The Myths Of Healthy Eating: Q&A With Nutritionist Michelle Allison
A while ago when I asked you guys what people you’d like me to interview, there are were many requests for Michelle Allison, aka The Fat Nutritionist. I’ve been a big fan of Allison’s blog and work for a long time now. Her approach to eating is sensible, flexible, fun and truly nourishing. She also supports Health At Every Size.
I’m really honored to present my interview with Allison, who, again, I think, is doing incredible and very necessary work. We live in a very restrictive culture when it comes to eating, and it’s so refreshing (and a relief!) to know that people like Allison are helping individuals mend their relationships with food and their bodies.
Below, Allison reveals the biggest myths about healthy eating, what inspired her to become a nutritionist and why she picked the name “The Fat Nutritionist.”
This will be a three-part series, so stay tuned tomorrow and Thursday for the rest.
Q: What do you think are the biggest myths about healthy eating or healthy nutrition?
A: I think the biggest myth is that there are universally good and bad foods. This is not true! Different people in different situations do well with different foods.
There are conditions for which highly-processed food (the current cultural “bad food” – which, believe it or not, was considered superior, healthy and pure by the Victorians) is really a good option, especially if it is calorie-dense for a relatively small volume of food.
This can be incredibly useful for people undergoing cancer treatment, or people with inflammatory bowel disease who have trouble absorbing nutrients, and for people recovering from restrictive eating disorders who need extra calories and fat as part of recovery.
When you are hungry, any food is preferable to no food. (Unless you’re allergic to something!)
The runner-up myth would be that healthy eating has to be complicated, and involve lots of rules and micromanagement. I think all theories about nutrition and healthy eating are imperfect, and that it’s best to 1) get as wide a variety of food as you can enjoy and tolerate, and 2) to trust your gut, literally.
Eat what feels satisfying, is pleasurable, and helps you feel good. It really doesn’t have to be more complicated than that – if it did, humans would have died out long ago, because all these nutrition theories really only cropped up during the 20th century. That’s 49,900 years of eating without any nutritional guidance! And yet somehow we survived.
Q: What inspired you to become a nutritionist?
A: I originally got interested in nutrition, as many people do, while I was on a diet to lose weight. It was puzzling to me how many contradictory theories were out there about what we were supposed to eat, and all the warnings were so dire.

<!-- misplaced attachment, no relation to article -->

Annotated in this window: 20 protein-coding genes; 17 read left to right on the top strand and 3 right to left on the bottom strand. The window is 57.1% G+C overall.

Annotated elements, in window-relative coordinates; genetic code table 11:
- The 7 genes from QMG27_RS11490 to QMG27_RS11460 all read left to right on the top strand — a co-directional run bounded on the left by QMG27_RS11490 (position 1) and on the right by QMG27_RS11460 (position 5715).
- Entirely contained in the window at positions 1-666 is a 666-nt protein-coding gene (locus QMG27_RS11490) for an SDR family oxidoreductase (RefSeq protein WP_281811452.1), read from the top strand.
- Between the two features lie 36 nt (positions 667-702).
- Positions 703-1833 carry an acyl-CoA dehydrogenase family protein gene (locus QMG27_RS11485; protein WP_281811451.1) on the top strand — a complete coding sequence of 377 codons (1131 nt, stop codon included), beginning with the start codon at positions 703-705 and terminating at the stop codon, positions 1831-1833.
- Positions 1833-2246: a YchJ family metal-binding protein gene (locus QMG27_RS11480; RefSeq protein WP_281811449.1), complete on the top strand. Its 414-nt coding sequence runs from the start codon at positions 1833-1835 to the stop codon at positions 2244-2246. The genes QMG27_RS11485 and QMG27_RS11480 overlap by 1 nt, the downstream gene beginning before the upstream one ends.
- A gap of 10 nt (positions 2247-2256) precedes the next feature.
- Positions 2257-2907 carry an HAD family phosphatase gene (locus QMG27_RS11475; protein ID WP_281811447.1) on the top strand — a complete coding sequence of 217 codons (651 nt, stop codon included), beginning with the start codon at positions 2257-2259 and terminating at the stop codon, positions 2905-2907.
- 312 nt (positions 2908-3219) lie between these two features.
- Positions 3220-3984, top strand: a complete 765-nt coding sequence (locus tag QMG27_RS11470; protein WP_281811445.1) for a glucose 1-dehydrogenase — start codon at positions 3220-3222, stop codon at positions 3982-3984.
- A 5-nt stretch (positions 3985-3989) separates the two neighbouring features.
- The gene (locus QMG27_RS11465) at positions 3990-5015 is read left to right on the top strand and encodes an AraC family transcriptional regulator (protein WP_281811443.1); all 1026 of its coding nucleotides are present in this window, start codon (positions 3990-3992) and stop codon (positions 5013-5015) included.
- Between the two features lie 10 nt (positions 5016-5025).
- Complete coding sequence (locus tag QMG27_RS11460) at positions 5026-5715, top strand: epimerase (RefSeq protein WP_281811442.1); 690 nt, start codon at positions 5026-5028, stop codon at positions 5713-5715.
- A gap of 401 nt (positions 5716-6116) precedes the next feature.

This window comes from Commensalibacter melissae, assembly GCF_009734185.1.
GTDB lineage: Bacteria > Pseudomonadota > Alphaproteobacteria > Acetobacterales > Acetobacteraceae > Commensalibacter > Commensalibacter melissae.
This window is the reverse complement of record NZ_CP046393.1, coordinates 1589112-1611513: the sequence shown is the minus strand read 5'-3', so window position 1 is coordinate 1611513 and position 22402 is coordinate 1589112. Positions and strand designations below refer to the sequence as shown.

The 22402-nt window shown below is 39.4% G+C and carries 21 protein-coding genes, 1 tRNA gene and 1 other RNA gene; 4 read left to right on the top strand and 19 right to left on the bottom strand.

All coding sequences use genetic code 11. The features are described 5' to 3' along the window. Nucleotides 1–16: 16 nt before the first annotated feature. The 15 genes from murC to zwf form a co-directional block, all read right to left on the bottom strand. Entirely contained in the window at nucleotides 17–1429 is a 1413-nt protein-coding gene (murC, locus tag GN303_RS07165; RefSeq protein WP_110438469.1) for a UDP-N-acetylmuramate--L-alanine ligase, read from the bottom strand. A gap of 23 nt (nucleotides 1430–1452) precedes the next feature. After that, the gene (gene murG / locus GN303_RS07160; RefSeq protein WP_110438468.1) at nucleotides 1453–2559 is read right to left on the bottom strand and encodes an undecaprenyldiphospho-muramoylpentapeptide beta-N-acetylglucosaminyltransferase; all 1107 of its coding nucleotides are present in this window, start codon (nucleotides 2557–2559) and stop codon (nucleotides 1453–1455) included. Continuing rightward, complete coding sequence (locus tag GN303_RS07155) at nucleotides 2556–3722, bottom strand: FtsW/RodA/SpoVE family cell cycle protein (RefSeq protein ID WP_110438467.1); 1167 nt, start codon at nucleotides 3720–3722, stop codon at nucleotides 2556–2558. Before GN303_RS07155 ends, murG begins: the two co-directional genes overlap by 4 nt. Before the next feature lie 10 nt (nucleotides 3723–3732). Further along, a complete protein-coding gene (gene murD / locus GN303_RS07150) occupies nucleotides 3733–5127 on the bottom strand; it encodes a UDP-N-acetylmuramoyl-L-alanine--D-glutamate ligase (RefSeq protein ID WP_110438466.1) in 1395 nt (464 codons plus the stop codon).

“Eat X or you will DIE!!!” But then someone else would be saying, “Don’t eat X or you will DIE!!!” I really got it into my head that I wanted to study it and figure out The One True Answer to what we should eat.
Shortly thereafter, I discovered the Health at Every Size approach and intuitive eating, which basically says that there is no One True Answer.
Then I also got involved in fat acceptance, which is a social justice movement aiming to eliminate one form of appearance-based discrimination. Since I think discrimination based on appearance, ethnicity, religion, sex and gender presentation, and sexual orientation is wrong, it just made sense to me that maintaining prejudices based on stereotypes and using that as a way to discriminate against people based on their body size and shape is also wrong.
And I wanted to get involved in that, and help people of all sizes make the transition to intuitive eating. That’s when I actually decided to go to university and get a degree in nutrition.
Q: Why did you decide to call yourself “The Fat Nutritionist”?
A: First of all, because it’s true – I’m fat. Second, because using the term “fat” and openly identifying as such reflects my political stance – that it’s not wrong or bad to be a fat person, and the word should not carry negative connotations any more than “tall” or “brown-haired” or “slender.” The fat acceptance movement seeks to reclaim the word, and I’m down with that.
The third reason is that the phrase itself, a fat nutritionist, carries a specific symbolism in our culture. I have heard, and lots of people may have heard, stories and anecdotes from people about how they met a fat nutritionist, with the assumption being that OF COURSE a fat person can’t possibly know anything about nutrition. Or that they talk the talk but don’t walk the walk, so to speak.
But fat people’s brains are just as good as other people’s, and of course a fat person can understand nutrition just as well as anyone else.
Because I don’t do weight loss counseling at all, and I don’t promote weight loss in any way, I’m in the unique position of being able to identify myself as a fat nutritionist who isn’t being inconsistent with my ideals – I think people can learn to eat well at any size, and my own weight does not reflect poorly on my knowledge of nutrition. I’ve been thin and I’ve been fat, and I didn’t magically turn stupid because I gained weight.
Stay tuned tomorrow for part 2 of our interview!
Tartakovsky, M. (2012). The Myths Of Healthy Eating: Q&A With Nutritionist Michelle Allison. Psych Central. Retrieved on October 1, 2016, from http://blogs.psychcentral.com/weightless/2012/06/the-myths-of-healthy-eating-qa-with-nutritionist-michelle-allison/